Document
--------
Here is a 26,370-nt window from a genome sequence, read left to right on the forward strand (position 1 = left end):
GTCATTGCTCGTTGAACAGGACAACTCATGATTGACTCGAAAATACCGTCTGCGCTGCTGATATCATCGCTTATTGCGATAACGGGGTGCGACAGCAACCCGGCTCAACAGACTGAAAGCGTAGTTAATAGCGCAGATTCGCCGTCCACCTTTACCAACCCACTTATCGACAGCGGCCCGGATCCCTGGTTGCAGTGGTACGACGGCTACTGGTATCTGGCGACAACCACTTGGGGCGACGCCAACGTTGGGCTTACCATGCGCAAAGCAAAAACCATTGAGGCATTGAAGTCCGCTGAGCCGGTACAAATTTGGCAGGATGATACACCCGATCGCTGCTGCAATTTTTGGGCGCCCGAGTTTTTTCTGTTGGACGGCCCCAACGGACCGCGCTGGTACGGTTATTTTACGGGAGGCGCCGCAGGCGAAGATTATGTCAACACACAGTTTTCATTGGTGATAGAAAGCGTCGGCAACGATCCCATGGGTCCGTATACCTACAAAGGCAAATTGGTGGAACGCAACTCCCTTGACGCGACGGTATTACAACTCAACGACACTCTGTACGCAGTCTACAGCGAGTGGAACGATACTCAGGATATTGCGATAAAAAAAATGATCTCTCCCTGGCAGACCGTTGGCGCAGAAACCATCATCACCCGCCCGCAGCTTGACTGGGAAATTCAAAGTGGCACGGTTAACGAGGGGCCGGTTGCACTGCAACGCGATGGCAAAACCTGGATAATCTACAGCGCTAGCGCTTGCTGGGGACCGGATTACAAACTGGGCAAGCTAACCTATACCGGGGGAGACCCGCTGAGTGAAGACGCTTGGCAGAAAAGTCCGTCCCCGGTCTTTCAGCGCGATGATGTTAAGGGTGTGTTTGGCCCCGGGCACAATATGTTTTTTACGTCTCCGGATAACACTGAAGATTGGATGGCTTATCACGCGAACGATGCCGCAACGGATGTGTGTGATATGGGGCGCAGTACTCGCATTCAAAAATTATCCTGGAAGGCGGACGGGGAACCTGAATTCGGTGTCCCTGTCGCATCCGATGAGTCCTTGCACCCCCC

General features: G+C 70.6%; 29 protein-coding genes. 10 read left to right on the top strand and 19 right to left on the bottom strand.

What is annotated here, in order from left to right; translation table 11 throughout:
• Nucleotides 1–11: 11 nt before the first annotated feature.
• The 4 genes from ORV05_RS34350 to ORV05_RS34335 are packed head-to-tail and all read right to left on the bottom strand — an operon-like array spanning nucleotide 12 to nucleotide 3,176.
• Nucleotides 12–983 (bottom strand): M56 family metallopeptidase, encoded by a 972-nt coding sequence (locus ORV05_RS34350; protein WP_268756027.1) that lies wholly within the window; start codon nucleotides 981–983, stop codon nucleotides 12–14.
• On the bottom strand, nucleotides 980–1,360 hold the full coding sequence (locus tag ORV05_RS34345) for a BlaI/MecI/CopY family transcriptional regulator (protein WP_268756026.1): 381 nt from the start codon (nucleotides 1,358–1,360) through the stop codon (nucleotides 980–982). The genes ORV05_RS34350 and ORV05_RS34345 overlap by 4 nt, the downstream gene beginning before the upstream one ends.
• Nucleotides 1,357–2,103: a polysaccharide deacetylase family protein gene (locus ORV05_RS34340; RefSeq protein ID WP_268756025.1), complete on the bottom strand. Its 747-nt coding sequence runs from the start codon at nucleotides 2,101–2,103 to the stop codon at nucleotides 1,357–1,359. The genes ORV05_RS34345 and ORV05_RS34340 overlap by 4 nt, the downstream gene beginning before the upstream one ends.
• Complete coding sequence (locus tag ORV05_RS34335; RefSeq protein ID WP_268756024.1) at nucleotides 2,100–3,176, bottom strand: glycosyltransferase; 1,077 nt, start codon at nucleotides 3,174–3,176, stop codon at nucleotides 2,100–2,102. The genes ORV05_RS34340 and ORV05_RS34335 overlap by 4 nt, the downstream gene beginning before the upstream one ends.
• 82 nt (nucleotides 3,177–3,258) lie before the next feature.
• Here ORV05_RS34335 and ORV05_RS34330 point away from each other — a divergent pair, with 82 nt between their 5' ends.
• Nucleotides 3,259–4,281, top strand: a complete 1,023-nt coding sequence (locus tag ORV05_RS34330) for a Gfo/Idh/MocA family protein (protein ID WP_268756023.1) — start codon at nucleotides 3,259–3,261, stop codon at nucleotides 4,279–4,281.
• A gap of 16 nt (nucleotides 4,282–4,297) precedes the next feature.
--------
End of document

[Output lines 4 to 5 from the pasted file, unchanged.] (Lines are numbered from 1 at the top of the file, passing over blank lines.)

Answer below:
What is annotated here, in order from left to right; translation table 11 throughout:
• Nucleotides 1–11: 11 nt before the first annotated feature.